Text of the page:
Hill 122 had been occupied by the Roman legions back in the third, fourth century a.d. Matter of fact, there’s a stone quarry I called it, an excavation, up there to this day, and I think there’s a building or the foundations for some buildings that the Romans had built there fifteen, sixteen hundred years ago.

    I took my tanks and ran up this gully on the east side of the hill, expecting that the next moment would be the last of me, but I didn’t draw any fire. Lombardi’s tanks were right behind me, and the infantry was right with us.

    We got up on the top of the hill from the east side, but I can’t stay there. I’m supposed to be down on the west end, where Pond is bringing his infantry people up.

    I dashed on down to the other end of the hill, and some of Pond’s people were already there. Pond stayed there long enough to catch his breath. He hadn’t had all that much opposition anyhow. Then he moved part of his battalion in a southwesterly direction, and got out onto a gently sloping hill on the other side of Hill 122.

    The Germans probably let him get out there, and then moved in behind him and cut him off. So he’s sitting out there with a couple of companies from his battalion, and the Germans had cut their telephone line, so the only communication he has is with his radio.

    George Porter, who at that time was headquarters company commander of the battalion, asked me if I could take some stuff out there. I said, why hell, yes. They needed rations. They needed water. They needed medical supplies. They needed ammunition. Plus they needed batteries for the radio.

    I said, "You get the stuff up here, and I’ll load it on the decks of my tanks and make a dash out there to him."

    While they’re bringing the stuff up, we get word that the Second Battalion of the 358th Infantry, which was also up on the hill by then, had encountered some pretty terrific fighting in the woods. So I took my tanks in there to drive the Germans back.

    There was a heavy mist. I couldn’t see very far anyhow, so I got inside the tank, closed the turret hatches, and tried to see out of the damn periscope. Only there’s no good way to get the water off of the front glass of the periscope. The only way you can clean it is to pull it down a bit and shove it back up, and it wipes the water off of it, but you can’t even do that because you’re sure enough blind when you pull it down, even if it takes just five seconds.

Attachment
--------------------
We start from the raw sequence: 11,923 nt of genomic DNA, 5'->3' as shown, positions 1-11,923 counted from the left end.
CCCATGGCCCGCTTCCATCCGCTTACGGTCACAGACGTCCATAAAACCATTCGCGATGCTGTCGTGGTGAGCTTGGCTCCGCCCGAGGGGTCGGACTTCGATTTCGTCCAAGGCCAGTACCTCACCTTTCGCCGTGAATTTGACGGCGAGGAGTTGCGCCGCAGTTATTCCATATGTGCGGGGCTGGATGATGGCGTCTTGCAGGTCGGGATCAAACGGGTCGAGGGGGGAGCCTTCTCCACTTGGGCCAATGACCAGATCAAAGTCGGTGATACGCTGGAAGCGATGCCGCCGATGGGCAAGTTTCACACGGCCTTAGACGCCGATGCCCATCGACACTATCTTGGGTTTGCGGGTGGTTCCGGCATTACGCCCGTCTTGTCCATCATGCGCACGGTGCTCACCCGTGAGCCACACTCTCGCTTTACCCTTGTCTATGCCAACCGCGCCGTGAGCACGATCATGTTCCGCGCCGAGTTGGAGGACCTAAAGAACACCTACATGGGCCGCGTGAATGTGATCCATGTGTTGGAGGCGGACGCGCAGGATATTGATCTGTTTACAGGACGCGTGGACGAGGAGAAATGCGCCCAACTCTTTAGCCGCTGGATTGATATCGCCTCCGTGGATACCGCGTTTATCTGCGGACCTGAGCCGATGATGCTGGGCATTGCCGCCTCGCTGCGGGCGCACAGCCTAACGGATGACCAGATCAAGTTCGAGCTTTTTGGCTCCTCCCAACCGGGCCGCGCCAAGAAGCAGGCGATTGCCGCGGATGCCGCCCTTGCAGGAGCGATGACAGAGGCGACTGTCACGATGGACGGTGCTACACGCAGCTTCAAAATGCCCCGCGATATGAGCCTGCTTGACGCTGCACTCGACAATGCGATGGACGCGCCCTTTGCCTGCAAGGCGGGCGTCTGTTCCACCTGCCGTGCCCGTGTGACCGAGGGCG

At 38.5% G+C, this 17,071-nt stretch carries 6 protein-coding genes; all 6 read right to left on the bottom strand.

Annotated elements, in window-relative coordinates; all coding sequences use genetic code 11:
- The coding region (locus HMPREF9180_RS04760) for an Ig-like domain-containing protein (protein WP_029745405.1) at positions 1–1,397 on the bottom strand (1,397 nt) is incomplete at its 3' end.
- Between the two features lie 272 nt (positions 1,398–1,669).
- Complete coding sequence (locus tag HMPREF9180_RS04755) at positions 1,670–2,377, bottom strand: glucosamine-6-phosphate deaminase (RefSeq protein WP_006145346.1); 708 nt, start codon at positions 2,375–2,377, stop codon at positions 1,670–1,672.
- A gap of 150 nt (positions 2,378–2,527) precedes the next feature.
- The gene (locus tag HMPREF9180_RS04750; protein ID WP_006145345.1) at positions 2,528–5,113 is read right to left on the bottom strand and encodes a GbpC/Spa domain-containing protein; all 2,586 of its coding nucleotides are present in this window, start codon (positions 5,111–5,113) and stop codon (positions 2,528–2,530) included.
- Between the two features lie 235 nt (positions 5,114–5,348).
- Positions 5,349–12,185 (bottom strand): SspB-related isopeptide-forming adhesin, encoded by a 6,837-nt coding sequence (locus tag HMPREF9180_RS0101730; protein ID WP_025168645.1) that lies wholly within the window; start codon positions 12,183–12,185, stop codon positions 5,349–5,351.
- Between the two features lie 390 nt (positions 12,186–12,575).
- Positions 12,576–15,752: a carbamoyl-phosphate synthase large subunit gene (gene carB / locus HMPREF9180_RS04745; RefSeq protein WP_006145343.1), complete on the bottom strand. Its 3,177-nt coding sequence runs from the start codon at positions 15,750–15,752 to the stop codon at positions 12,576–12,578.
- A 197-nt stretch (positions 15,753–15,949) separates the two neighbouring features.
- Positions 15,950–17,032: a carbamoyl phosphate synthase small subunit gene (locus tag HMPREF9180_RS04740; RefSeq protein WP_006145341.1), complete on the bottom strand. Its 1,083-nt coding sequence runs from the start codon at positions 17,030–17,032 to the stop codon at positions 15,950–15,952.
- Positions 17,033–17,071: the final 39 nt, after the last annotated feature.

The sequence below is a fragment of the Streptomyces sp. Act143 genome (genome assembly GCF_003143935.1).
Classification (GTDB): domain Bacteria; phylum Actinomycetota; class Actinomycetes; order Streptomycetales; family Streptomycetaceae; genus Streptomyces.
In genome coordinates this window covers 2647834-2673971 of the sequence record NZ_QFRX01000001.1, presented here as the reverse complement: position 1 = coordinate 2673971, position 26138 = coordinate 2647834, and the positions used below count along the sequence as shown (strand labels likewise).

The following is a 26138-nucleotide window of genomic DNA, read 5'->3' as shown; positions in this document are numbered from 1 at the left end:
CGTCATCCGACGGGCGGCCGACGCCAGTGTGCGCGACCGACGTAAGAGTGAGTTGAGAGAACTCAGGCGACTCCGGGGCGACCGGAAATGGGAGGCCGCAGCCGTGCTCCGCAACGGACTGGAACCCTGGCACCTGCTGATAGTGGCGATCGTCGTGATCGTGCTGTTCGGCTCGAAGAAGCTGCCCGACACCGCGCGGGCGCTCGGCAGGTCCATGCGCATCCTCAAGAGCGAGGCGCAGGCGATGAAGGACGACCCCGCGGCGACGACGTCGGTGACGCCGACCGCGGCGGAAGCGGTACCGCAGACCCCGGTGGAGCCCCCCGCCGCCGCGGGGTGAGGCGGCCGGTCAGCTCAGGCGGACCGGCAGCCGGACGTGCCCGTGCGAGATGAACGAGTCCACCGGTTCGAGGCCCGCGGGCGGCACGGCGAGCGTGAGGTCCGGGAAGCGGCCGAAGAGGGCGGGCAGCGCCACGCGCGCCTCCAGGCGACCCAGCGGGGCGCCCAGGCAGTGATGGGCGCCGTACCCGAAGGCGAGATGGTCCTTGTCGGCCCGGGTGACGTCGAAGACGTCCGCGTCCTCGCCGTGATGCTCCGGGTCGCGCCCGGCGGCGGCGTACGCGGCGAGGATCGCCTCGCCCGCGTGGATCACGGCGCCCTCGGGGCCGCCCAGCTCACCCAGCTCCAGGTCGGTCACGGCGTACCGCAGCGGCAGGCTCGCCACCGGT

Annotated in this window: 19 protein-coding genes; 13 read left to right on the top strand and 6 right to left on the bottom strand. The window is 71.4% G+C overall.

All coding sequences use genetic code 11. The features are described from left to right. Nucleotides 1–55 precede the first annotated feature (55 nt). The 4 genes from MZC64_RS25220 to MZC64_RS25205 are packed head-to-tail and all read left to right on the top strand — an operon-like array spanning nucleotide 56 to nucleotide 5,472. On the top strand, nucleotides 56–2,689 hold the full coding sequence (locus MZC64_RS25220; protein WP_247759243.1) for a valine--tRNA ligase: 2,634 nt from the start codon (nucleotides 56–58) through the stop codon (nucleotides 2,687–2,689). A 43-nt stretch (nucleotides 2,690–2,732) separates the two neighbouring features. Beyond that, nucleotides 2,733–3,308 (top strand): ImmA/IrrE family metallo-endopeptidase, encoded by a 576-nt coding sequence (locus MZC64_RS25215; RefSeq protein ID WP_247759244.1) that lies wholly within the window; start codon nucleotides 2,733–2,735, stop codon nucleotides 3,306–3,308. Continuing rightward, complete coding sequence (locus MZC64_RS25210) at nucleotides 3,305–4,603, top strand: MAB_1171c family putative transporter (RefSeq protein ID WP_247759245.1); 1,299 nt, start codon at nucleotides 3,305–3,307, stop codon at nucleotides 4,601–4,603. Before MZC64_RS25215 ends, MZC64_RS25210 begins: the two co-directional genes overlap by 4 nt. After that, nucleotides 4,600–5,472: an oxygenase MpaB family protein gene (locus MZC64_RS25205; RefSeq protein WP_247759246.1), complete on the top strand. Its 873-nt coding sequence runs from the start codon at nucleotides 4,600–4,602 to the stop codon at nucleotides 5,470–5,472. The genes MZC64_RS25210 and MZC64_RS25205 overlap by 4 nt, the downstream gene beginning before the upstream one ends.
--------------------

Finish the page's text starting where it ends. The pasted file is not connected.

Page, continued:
I started drawing fire on my tanks, and suddenly very close by I saw a bazooka team. The Germans had an anti-tank weapon called a panzerfaust. Up close, it looked like a 16-inch coastal artillery piece, although it was really a little over three inches around. Whew, I saw that damn thing pointing at me, and fortunately we were able to get a shot off before he could get us in his sights and squeeze one off.

    In the meantime, I’ve unbuttoned, so that I can stand up on the seat and see what the hell I’m doing.

    While we were out there, the stuff that we were going to take out to Pond arrived. They loaded it on the back decks of my tanks. David Hickman, who was a staff officer in Pond’s battalion, was going to ride along with us. He had been out there with Pond and had managed to get back, that’s how we knew how critical his need was to get some aid out there and get it there in a hurry.

    We tried a couple of times that night, but we had to turn back. It was a dark night, and we don’t know what the hell is out in front of us, and the Germans are shooting at us. So we turned back because we needed more light.

    The morning of the Seventh, we tried it again.

    Going around that west side of the hill, off on my right front, there’s a hedgerow, quite a distance away, and I could see some bushes moving. Bushes and small shrubs, trees, they don’t move, but these were moving parallel to that hedgerow. This has got to be a vehicle. So we zeroed in on it and stopped it.

    We continued around the road a little bit further and here come a couple of German soldiers walking up the middle of the road. They turned out to be Polish. They had their fingers laced on top of their heads, and they were unarmed.

    I don’t know what’s in front of me, but those boys know. So we turned them around and marched them right back down the road in front of those tanks.

    I let them walk in front of my tanks for maybe a hundred yards, and all of a sudden it dawned on me, "Uh, uh, Flowers, you can’t do this." I don’t know if this is against the Geneva Convention or whether it’s against the written law or not, but it’s certainly against the moral law to do this. Those kids have surrendered, and here I’ve placed them in a position to get killed.

    So far as those boys were concerned, the war was over. They had surrendered. So I stopped, and they looked back. I motioned for them to come back, and had Ed Dzienis, my loader, who was Polish, tell them to get their butts back up the road and somebody would find them and take care of them.

    I went down this road a bit further, and off on the left hand side in front of me I sure enough did see a cannon down there that had a muzzle on it that looked like it was two feet in diameter — it’s an 88 — but it looked huuuge.

    Again, the Lord was on my side. I saw this anti-tank gun dug in on the side of this road, and fortunately, I swung the turret around and had Jim Rothschadl, my gunner, pick him up in his sight and lay one round of high-explosive on that gun, and we knocked him out before he could fire a shot at us.

    We went on over a distance, four or five hedgerows, and I cut back to the right trying to find Leroy Pond and his battalion, and I ran into some of his boys, led by a captain. I got out of the tank and walked over to him and asked him if he knew where the battalion command post was, and he pointed and said, "I think it’s over there somewhere."

    Then I said, "You ought to get the hell out of here." He was down in one of these sunken roads, with a hedgerow on either side. "This is not a good place for you to be."